Bloom's taxonomy is a classification of learning objectives. A class will typically mix different kinds of learning objectives.
Knowledge - Comprehension - Application - Analysis - Synthesis - Evaluation
One use of the taxonomy is to ensure that appropriate verbs and assessments are used to express the goals of the course.
||Questions and Activities
- What happened after...?
- How many...?
- Who was it that...?
- Name the ....
- Describe what happened at...?
- Who spoke to...?
- What is...?
- Which is true or false...?
- Make a timeline of events that ....
- Write a list of ....
- List all of the ... in the story.
- Make a chart showing....
- Recite a poem.
- In your own words, write ....
- Write a brief outline....
- What do you think could of happened next...?
- Who do you think...?
- What was the main idea...?
- Who was the key character...?
- What is the difference between...?
- What differences exist between...?
- Provide an example of ....
- Cut out or draw pictures to show a particular event.
- Make a cartoon strip or flow chart showing the sequence of events.
- Write and perform a play based on the story.
- Retell the story in your words.
- Write a summary report of an event.
- Do you know another instance where...?
- Could this have happened in...?
- Can you group by characteristics such as...?
- What factors would you change if...?
- From the information given, develop a set of instructions about...?
- Construct a model to demonstrate how it will work.
- Make a diorama to illustrate an important event.
- Take a collection of photographs to demonstrate a particular point.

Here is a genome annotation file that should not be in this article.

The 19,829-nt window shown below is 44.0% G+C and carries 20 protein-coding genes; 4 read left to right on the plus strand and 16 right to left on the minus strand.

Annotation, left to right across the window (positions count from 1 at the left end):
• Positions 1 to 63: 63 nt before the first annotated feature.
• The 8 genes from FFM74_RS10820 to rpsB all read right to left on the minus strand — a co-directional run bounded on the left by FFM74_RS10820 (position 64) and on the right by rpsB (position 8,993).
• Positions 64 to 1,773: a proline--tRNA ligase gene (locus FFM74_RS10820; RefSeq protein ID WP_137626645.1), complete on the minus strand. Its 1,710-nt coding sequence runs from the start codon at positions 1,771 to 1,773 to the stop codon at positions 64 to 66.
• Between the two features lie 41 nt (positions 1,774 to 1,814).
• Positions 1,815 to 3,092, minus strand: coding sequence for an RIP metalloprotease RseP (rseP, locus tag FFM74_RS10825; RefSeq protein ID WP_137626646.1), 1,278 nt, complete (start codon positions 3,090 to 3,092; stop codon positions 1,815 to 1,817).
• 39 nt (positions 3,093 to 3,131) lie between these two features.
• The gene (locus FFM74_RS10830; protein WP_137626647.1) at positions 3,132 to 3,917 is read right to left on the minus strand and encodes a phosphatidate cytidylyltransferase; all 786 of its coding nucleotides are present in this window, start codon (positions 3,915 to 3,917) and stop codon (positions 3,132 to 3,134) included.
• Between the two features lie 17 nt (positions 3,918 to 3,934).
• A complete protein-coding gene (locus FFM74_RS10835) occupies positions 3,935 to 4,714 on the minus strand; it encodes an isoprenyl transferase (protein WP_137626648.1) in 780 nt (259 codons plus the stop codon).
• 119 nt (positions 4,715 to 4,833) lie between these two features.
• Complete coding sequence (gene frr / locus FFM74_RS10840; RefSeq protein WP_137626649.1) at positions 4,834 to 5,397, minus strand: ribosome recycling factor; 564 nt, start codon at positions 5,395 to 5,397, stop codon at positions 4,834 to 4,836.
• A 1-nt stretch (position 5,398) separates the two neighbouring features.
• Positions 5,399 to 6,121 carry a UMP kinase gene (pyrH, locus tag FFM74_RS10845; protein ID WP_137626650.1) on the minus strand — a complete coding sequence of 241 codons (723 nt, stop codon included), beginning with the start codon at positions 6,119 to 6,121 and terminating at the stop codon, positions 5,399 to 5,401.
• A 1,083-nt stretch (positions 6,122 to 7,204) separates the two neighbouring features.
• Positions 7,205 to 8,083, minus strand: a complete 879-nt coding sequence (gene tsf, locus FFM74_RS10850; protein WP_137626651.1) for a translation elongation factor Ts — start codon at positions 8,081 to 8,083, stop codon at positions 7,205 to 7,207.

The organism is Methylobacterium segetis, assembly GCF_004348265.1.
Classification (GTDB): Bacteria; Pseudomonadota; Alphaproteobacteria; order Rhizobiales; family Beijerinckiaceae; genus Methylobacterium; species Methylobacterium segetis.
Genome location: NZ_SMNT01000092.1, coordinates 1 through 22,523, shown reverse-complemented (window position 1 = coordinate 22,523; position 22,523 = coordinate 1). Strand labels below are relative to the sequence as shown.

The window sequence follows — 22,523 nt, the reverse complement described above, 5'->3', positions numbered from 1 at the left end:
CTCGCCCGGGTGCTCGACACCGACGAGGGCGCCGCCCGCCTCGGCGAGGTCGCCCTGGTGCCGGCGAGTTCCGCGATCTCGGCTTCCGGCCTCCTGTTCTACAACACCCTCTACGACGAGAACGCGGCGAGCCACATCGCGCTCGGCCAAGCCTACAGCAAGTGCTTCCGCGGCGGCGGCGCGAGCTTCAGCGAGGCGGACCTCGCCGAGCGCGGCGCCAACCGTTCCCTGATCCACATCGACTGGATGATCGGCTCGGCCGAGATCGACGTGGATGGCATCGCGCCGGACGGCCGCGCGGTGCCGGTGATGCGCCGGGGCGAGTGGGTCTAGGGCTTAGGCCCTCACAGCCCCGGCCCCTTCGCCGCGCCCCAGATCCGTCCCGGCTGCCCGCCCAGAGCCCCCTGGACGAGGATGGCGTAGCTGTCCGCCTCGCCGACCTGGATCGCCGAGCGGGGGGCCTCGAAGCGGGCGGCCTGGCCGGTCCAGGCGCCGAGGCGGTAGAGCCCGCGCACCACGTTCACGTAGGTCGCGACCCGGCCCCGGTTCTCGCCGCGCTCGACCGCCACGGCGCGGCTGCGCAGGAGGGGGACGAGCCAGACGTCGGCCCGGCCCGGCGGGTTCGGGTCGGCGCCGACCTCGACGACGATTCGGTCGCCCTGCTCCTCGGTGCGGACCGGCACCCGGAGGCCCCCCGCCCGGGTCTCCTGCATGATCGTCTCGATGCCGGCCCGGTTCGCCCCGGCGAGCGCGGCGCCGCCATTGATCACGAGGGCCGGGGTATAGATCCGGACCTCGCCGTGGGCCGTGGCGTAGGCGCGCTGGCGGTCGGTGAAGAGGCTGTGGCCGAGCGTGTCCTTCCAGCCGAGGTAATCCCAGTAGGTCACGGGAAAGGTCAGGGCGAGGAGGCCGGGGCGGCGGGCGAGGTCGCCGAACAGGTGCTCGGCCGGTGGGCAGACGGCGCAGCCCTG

- Design a market strategy for your product using a known strategy as a model.
- Write a study guide for others about ....
- If ... happened, what might the ending have been?
- How was this similar to ...?
- What was the underlying theme of...?
- What do you see as other possible outcomes of ...?
- Why did ... occur?
- Explain what must have happened when...?
- What are some of the problems of...?
- What were some of the motives behind...?
- What was the turning point in the game?
- Design a questionnaire to gather information.
- Write a commercial to sell a new product.
- Conduct an investigation to produce information to support a view.
- Make a flow chart to show the critical stages.
- Construct a graph to illustrate selected information.
- Make a genealogical tree showing relationships.
- Write a biography of the study person.
- Arrange a party. Make all the arrangements and record the steps needed.
- Review a work of art in terms of form, color and texture.
- Design a ... to ...?
- What are possible solutions to...?
- If you had access to all resources how would you deal with...?
- What would happen if...?
- How many ways can you...?
- Create new and unusual uses for...?
- Write a new recipe for a tasty dish?
- Develop a proposal which would...
- Invent a machine to do a specific task.
- Design a building to house your study.
- Create a new product. Give it a name and plan a marketing campaign.
- Write about your feelings in relation to...
- Write a TV show, play, puppet show, role play, song or pantomime about...?
- Design a record, book, or magazine cover for...?
- Devise a way to....
- Compose a rhythm or put new words to a known melody.
- Is there a better solution to....
- Judge the value of....
- Defend your position about...?
- Do you think ... is a good or a bad thing?
- How would you have handled...?
- What changes to ... would you recommend?
- Do you believe that ... ?
- How would you feel if ...?
- How effective are...?
- What do you think about ...?
- Prepare a list of criteria to judge a .... Indicate priority and ratings.
- Conduct a debate about an issue of special interest.
- Make a booklet about the rules you see as important. Convince others.
- Form a panel to discuss views on the topic of ....
- Write a letter to ... advising on changes needed at....
- Prepare a case to present your view about....
Words and Phrases to Avoid
Learn ... , appreciate ... , understand ... ,
Note: these words are not useful for expressing student learning outcomes because they are usually not measurable. Instead of saying "Understand the periodic table" you can say something like "Describe the periodic table" (if you want to measure whether students have memorized it) or "Explain the structure of the periodic table" (if you want to measure whether students comprehend it).